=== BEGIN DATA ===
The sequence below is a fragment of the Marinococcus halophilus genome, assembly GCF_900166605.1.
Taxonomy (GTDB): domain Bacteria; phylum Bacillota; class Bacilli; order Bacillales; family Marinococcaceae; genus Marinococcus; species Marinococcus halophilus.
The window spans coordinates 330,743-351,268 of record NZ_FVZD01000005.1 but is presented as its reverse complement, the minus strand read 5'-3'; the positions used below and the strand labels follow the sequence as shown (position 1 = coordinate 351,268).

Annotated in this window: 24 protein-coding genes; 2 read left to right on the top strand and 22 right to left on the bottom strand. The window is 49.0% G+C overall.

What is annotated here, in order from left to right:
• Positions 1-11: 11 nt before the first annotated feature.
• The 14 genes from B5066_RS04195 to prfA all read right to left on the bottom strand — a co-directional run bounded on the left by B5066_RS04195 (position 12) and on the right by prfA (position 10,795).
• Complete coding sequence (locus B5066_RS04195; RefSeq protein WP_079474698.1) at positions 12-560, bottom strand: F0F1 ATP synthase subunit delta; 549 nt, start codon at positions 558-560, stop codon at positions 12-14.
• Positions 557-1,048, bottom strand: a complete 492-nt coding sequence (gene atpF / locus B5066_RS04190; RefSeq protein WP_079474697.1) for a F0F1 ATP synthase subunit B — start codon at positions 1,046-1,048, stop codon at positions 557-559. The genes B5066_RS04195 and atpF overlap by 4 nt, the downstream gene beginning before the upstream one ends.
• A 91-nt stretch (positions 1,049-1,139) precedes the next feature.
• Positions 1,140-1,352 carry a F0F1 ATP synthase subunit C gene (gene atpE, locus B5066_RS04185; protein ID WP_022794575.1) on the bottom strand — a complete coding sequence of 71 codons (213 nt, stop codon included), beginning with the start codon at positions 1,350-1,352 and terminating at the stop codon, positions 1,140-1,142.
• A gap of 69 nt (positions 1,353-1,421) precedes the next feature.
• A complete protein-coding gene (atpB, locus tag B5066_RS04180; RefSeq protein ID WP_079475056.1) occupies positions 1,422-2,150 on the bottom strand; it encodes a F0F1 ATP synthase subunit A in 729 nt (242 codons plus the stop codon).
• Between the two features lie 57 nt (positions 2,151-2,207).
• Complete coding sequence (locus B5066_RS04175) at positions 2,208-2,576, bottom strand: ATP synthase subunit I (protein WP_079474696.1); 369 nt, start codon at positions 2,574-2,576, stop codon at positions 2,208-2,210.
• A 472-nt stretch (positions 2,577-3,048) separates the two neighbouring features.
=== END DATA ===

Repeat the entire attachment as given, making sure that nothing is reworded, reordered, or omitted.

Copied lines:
The sequence below is a fragment of the Marinococcus halophilus genome, assembly GCF_900166605.1.
Taxonomy (GTDB): domain Bacteria; phylum Bacillota; class Bacilli; order Bacillales; family Marinococcaceae; genus Marinococcus; species Marinococcus halophilus.
The window spans coordinates 330,743-351,268 of record NZ_FVZD01000005.1 but is presented as its reverse complement, the minus strand read 5'-3'; the positions used below and the strand labels follow the sequence as shown (position 1 = coordinate 351,268).

Annotated in this window: 24 protein-coding genes; 2 read left to right on the top strand and 22 right to left on the bottom strand. The window is 49.0% G+C overall.

What is annotated here, in order from left to right:
• Positions 1-11: 11 nt before the first annotated feature.
• The 14 genes from B5066_RS04195 to prfA all read right to left on the bottom strand — a co-directional run bounded on the left by B5066_RS04195 (position 12) and on the right by prfA (position 10,795).
• Complete coding sequence (locus B5066_RS04195; RefSeq protein WP_079474698.1) at positions 12-560, bottom strand: F0F1 ATP synthase subunit delta; 549 nt, start codon at positions 558-560, stop codon at positions 12-14.
• Positions 557-1,048, bottom strand: a complete 492-nt coding sequence (gene atpF / locus B5066_RS04190; RefSeq protein WP_079474697.1) for a F0F1 ATP synthase subunit B — start codon at positions 1,046-1,048, stop codon at positions 557-559. The genes B5066_RS04195 and atpF overlap by 4 nt, the downstream gene beginning before the upstream one ends.
• A 91-nt stretch (positions 1,049-1,139) precedes the next feature.
• Positions 1,140-1,352 carry a F0F1 ATP synthase subunit C gene (gene atpE, locus B5066_RS04185; protein ID WP_022794575.1) on the bottom strand — a complete coding sequence of 71 codons (213 nt, stop codon included), beginning with the start codon at positions 1,350-1,352 and terminating at the stop codon, positions 1,140-1,142.
• A gap of 69 nt (positions 1,353-1,421) precedes the next feature.
• A complete protein-coding gene (atpB, locus tag B5066_RS04180; RefSeq protein ID WP_079475056.1) occupies positions 1,422-2,150 on the bottom strand; it encodes a F0F1 ATP synthase subunit A in 729 nt (242 codons plus the stop codon).
• Between the two features lie 57 nt (positions 2,151-2,207).
• Complete coding sequence (locus B5066_RS04175) at positions 2,208-2,576, bottom strand: ATP synthase subunit I (protein WP_079474696.1); 369 nt, start codon at positions 2,574-2,576, stop codon at positions 2,208-2,210.
• A 472-nt stretch (positions 2,577-3,048) separates the two neighbouring features.